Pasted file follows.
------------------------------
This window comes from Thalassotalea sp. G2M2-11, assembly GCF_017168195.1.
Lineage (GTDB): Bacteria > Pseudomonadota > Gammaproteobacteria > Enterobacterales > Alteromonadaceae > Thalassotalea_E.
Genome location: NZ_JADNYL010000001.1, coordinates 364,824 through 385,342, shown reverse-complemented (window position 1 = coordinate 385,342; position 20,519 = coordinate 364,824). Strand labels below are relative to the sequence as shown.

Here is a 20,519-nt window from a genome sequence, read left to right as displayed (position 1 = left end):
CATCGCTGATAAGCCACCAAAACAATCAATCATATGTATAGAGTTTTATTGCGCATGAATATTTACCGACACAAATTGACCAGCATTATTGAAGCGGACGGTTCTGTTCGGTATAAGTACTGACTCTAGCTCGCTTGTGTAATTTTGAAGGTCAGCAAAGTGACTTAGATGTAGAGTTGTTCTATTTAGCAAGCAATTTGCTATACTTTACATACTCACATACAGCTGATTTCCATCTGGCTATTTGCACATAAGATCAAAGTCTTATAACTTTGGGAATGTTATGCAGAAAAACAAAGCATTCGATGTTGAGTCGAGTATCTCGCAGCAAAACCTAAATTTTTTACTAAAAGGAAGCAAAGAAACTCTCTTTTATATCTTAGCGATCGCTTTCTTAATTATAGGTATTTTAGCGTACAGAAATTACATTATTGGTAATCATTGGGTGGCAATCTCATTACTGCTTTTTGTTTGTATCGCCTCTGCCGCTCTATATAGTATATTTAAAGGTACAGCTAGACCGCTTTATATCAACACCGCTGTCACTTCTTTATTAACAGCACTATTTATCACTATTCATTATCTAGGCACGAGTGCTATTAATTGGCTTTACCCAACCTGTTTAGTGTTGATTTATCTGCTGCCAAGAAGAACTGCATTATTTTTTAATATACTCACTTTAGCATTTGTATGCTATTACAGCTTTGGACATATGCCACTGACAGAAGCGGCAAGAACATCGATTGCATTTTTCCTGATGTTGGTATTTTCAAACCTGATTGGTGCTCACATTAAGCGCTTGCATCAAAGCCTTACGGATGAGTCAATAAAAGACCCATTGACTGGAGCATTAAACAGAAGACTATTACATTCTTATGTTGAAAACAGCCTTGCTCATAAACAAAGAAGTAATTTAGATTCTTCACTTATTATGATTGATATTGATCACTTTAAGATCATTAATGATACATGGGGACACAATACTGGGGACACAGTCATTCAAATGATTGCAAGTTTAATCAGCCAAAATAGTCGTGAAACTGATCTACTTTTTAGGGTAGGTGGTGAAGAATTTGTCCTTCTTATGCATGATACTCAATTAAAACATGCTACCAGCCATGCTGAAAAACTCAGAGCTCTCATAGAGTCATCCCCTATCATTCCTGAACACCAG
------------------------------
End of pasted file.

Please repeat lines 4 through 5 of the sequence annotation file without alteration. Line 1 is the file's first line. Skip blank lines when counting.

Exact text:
Here is a 20,519-nt window from a genome sequence, read left to right as displayed (position 1 = left end):
CATCGCTGATAAGCCACCAAAACAATCAATCATATGTATAGAGTTTTATTGCGCATGAATATTTACCGACACAAATTGACCAGCATTATTGAAGCGGACGGTTCTGTTCGGTATAAGTACTGACTCTAGCTCGCTTGTGTAATTTTGAAGGTCAGCAAAGTGACTTAGATGTAGAGTTGTTCTATTTAGCAAGCAATTTGCTATACTTTACATACTCACATACAGCTGATTTCCATCTGGCTATTTGCACATAAGATCAAAGTCTTATAACTTTGGGAATGTTATGCAGAAAAACAAAGCATTCGATGTTGAGTCGAGTATCTCGCAGCAAAACCTAAATTTTTTACTAAAAGGAAGCAAAGAAACTCTCTTTTATATCTTAGCGATCGCTTTCTTAATTATAGGTATTTTAGCGTACAGAAATTACATTATTGGTAATCATTGGGTGGCAATCTCATTACTGCTTTTTGTTTGTATCGCCTCTGCCGCTCTATATAGTATATTTAAAGGTACAGCTAGACCGCTTTATATCAACACCGCTGTCACTTCTTTATTAACAGCACTATTTATCACTATTCATTATCTAGGCACGAGTGCTATTAATTGGCTTTACCCAACCTGTTTAGTGTTGATTTATCTGCTGCCAAGAAGAACTGCATTATTTTTTAATATACTCACTTTAGCATTTGTATGCTATTACAGCTTTGGACATATGCCACTGACAGAAGCGGCAAGAACATCGATTGCATTTTTCCTGATGTTGGTATTTTCAAACCTGATTGGTGCTCACATTAAGCGCTTGCATCAAAGCCTTACGGATGAGTCAATAAAAGACCCATTGACTGGAGCATTAAACAGAAGACTATTACATTCTTATGTTGAAAACAGCCTTGCTCATAAACAAAGAAGTAATTTAGATTCTTCACTTATTATGATTGATATTGATCACTTTAAGATCATTAATGATACATGGGGACACAATACTGGGGACACAGTCATTCAAATGATTGCAAGTTTAATCAGCCAAAATAGTCGTGAAACTGATCTACTTTTTAGGGTAGGTGGTGAAGAATTTGTCCTTCTTATGCATGATACTCAATTAAAACATGCTACCAGCCATGCTGAAAAACTCAGAGCTCTCATAGAGTCATCCCCTATCATTCCTGAACACCAG